Jermell scored knockdowns in rounds one and six, both with left hooks to the head. Rosario rose from the first without trouble and on shaky legs from the second, but still comfortably beating the count. Early in the eighth round, Charlo pumped a double jab, first to the face then to the body, the latter of which was partially deflected by Rosario's elbow. Rosario hit the deck like he was struck by a cannonball, writhing in agony and gasping for air for the full ten count and then some.

The knockout was not only devastating and conclusive but atypical and bizarre.

2019 Winner: O'Shaquie Foster KO8 Jesus Bravo

Prospect of the Year
Efetobor Apochi (10-0, 10 KOs), cruiserweight

When Apochi moved to Houston from Nigeria to train under Ronnie Shields in 2017, he knew he needed to hit the ground running. He began boxing at 19 and turned pro at the ripe old age of 29. With no time to lose, he embarked on a frenetic fight schedule averaging a fight every three months from 2017-2019, stopping every opponent along the way. Unfortunately, the Covid-19 pandemic presented a massive speed bump in his race up the ranks curtailing him to just one fight in 2020. But it was televised on Fox Sports and Apochi made the most of it; he dropped Joe Jones (11-3, 8 KOs) three times en route to a third-round TKO, raising his record to a perfect 10-0 (10 KOs).

At 5-foot-11, Apochi is a tad on the short side for a cruiserweight by today's standards. But guess what? His role model just happens to be Mike Tyson who, at that same height, not only dominated but almost decapitated many a taller and longer man. Not only does Apochi's body type resemble Iron Mike's, his peekaboo, bob-and-weave style is eerily reminiscent of the man he grew up idolizing. As his record suggests, Apochi packs numbing power in both fists but he can also box effectively if he so chooses.

Tyson was the youngest boxer to capture a heavyweight title and he dominated the division with crushing brutality. Apochi aspires to follow in his footsteps in the cruisers, but from the opposite end of the age spectrum.

2019 Winner: O'Shaquie Foster

Round of the Year
Jermell Charlo vs. Jeison Rosario, round 6

Jermell scored a flash knockdown in the opening round and was clearly the more educated fighter of the two. But what Rosario lacked in finesse, he made up for in aggression and moxie. He applied suffocating pressure, punching with wicked intentions from both sides upstairs and down from rounds two to six. But just before the bell ending round six, Jermell countered a Rosario charge with a perfectly timed check hook to the chin that turned his legs into spaghetti as he crumpled to the canvass.

The punch seemed to snap Rosario's will power and sap him of his punching power as he visibly faded in the seventh round. Jermell dramatically ended the fight with the double jab for Knockout of the Year in the eighth round. But that likely wouldn't have happened without the momentum-changing sixth round,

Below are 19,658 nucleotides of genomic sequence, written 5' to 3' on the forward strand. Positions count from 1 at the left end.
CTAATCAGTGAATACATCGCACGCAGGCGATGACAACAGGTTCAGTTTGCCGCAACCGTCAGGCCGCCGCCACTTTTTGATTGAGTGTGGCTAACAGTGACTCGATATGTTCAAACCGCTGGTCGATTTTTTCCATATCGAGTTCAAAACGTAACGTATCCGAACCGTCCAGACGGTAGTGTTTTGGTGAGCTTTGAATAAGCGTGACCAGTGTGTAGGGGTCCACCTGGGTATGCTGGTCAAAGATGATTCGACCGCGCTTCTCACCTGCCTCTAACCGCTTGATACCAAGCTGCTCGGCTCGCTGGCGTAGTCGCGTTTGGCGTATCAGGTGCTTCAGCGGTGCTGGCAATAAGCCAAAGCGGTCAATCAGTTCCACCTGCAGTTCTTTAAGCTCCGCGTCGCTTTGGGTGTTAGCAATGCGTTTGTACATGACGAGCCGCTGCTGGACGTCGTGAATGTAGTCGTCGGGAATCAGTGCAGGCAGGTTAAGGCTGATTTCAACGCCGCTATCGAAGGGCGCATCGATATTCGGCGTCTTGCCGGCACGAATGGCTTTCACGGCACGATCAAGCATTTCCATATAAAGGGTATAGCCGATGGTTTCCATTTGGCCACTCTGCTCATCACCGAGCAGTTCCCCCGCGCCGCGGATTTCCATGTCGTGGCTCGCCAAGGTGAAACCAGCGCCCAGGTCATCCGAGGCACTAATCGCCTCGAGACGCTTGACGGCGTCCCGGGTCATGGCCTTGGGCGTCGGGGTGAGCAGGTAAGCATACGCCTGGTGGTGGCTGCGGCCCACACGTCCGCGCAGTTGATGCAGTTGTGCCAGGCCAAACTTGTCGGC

2019 Winner: Efe Ajagba vs. Iago Kiladze, round 3

Comeback of the Year
Regis Prograis

Returning to action after his loss last year to Josh Taylor (2019 Fight of the Year), Prograis (25-1, 21 KOs) scored a third round TKO over previously undefeated Juan Heraldez (16-1-1, 10 KOs) at the Alamodome in San Antonio. Prograis would've liked to have fought a bigger name for his comeback but after negotiations fell through with Maurice Hooker (twice) and Pablo Cesar Cano, he had to settle for the unheralded Heraldez. Nevertheless, it was a resounding win in front of a global audience on the Davis-Santa Cruz undercard.

2019 Winner: Miguel Flores

Upset of the Year
Eddy Valencia W8 Pablo Cruz

Valencia (16-5-6, 5 KOs) outpointed Cruz (20-3, 6 KOs) in an entertaining give-and-take shootout in Mexico on Dec. 9. Cruz entered the ring riding a six-fight winning streak while Valencia had lost three of his last five fights. Cruz started strongly but Valencia, a southpaw, gradually figured him out and timed him with the cleaner, sharper punches for most of the rounds.

Cruz, a right hander, had outpointed Diuhl Olguin, also a right hander, 11 days prior to fighting Valencia, leaving himself little to no time to make adjustments for a lefty. In addition, Cruz actually turned himself left-handed in the gym to spar with stablemate Miguel Flores who was preparing to take on southpaw Eduardo Ramirez on the Dec. 5 Spence-Garcia undercard. To say that Cruz might have spread himself too thin in the weeks leading to the upset is probably an understatement. But then again, we're talking about an Energizer Bunny who recently fought on a Saturday night in San Antonio and then ran a full marathon the following Sunday morning in Houston. 

2019 Winner: Xu Can W12 Jesus Rojas

Trainer of the Year
Ronnie Shields

Shields was the only Houston-area trainer to have been in the corner of the winner of a world title fight in 2020. He had a major supporting role in the Fighter of the Year, Fight of the Year and Prospect of the Year awards. Add Erislandy Lara, who was 1-0 in 2020, into the mix and Shields wins the award by a virtual shutout. 

2019 Winner: (Tie) Ronnie Shields and co-trainers Bobby Benton and Aaron Navarro

Originally published at: https://houstonboxing.blogspot.com/2020/12/2020-houston-boxing-awards.html

User Comments and Feedback
Comment by killakali on 01-01-2021

I’m waiting for the Portland awards or Boston even